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I am using butterworth filter for both square pulse and sine wave. In case of square pulse, butterworth produces some sharp ripple of edges of square pulse in time domain for varying butterworth order (wn > 2). But in case of sine wave, I don't see any ripple. Could anyone please explain the reason behind that? Matlab code is following along with plots.

close all

clear all
T = 1/10;
t = linspace(0,T,1001);

s = square (2*pi*100*t);

fs=10/200; % sampling frequency
fc=0.2; % fc normalized
offset=0;
amp=3.3;
duty=50;
t=0:0.01:100;%100 seconds
sq_wav=offset+amp*square(2*pi*fs.*t,duty);
sin_wav = offset + amp*sin(2*pi*fs.*t);
disp(length(sin_wav));

N = length(sq_wav);
disp(N);
#disp(t(1:10));
t1 = [0:N-1];
disp(t1(1:10));
disp(fs);
wn = 15; % filter order

[b,a] = butter(wn, fc);

[h,w] = freqz(b,a);

out_sq = filter(b,a,sq_wav);
out_sin = filter(b,a,sin_wav);

subplot (4, 1, 1)
plot(t(1:end),sq_wav(1:end))
title("square pulse");

subplot (4, 1, 2)
plot(t(1:end),sin_wav(1:end))
title("sine pulse");

subplot (4, 1, 3)
plot(t(1:end),out_sq(1:end))
title("square pluse after butterworth");

subplot (4, 1, 4)
plot(t(1:end),out_sin(1:end))
title("sine pluse after butterworth");

Here is the output of this code:

enter image description here

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This happens because when lowpass filtering, you remove the high-frequency content that gives the square pulses their sharp edges. Now, if you're not yet versed in Fourier analysis of signals this will be a bit tough, but I'll provide some graphs to show what I mean.

Let's take a simple pulse and a sinusoid like the ones you have. We're going to filter them with a simple 4-th order Butterworth filter. Below are the time-domain and frequency-domain plots of the signals. The spectrum of the filter is also included. The spectrum plots are in decibels (dB).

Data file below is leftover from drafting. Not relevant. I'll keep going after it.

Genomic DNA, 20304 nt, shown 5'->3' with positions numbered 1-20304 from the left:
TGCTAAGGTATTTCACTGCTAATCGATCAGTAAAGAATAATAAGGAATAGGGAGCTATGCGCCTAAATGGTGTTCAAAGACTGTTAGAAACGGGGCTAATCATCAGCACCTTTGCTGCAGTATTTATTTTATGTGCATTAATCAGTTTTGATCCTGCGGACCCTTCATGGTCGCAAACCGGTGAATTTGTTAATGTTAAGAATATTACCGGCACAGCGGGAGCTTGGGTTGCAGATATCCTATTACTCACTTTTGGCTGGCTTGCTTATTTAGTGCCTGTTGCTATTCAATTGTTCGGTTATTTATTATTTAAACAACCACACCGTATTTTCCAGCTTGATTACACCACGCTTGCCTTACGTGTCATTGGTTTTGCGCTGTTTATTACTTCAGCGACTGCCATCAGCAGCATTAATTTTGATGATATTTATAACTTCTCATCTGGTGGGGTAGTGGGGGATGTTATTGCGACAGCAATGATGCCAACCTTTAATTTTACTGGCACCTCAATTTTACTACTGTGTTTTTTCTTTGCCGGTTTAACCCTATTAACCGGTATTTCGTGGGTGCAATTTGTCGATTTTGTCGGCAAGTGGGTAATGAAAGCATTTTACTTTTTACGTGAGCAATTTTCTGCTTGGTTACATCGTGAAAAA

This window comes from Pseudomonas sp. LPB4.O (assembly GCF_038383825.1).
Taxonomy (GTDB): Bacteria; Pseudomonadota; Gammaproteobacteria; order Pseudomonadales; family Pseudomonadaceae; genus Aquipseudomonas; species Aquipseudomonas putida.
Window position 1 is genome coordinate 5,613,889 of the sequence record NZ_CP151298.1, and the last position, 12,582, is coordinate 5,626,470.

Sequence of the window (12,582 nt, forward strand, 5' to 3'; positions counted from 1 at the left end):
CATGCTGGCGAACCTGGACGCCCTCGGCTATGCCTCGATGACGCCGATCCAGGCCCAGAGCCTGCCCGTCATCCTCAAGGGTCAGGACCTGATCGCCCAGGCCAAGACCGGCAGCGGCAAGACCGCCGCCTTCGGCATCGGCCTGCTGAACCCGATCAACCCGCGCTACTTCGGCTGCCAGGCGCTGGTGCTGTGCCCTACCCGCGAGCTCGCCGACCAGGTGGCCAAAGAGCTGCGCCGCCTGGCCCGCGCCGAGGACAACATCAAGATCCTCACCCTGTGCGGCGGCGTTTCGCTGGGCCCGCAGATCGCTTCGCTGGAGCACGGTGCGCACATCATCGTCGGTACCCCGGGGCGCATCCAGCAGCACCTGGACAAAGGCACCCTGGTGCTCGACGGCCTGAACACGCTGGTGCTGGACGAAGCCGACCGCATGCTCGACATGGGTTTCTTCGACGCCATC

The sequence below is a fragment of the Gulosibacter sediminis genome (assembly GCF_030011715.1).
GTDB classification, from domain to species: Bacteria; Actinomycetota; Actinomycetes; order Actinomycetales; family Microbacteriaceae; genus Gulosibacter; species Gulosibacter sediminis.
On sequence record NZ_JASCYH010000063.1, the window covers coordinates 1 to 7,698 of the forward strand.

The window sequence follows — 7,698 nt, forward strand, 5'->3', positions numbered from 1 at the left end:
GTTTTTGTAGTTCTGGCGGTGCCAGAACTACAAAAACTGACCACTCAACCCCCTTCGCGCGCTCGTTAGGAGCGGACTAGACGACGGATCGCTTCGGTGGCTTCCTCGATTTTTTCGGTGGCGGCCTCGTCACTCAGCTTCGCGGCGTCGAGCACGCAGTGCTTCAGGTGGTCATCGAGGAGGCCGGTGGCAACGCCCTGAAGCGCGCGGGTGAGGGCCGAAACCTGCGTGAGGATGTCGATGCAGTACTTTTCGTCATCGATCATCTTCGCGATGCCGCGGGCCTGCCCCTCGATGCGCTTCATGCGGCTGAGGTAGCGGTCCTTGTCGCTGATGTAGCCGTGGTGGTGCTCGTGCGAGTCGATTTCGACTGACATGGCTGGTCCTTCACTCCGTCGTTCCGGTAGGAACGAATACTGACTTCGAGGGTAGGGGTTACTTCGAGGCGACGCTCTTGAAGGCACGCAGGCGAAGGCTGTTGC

enter image description here enter image description here

If you don't know, filtering in the time domain is multiplication in the frequency domain. So you can look at the frequency spectrums and multiply them together, seeing where the attenuation takes place. You can see that the pulse has more significant contributions from high frequencies compared to the sinusoid. So after filtering, the sinusoid will be less distorted than the pulse which is exactly what we see below

enter image description here

We can take this a step further and remove more frequency content by using a tighter filter. Below are the same spectrums with the new filter. You see that the pulse is now even more distorted, while the sinusoid remains relatively unchanged.

enter image description here enter image description here

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  • $\begingroup$ Thanks so much for explaining with the graph. Appreciate it. $\endgroup$ – Shadekur Rahman May 22 at 6:17
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    $\begingroup$ @ShadekurRahman Note that there are other ways to approach this phenomenon. The Gibbs phenomenon mathematically describes this in time-domain, specifically looking at jump discontinuities, where there is significant frequency content. $\endgroup$ – Envidia May 22 at 6:25

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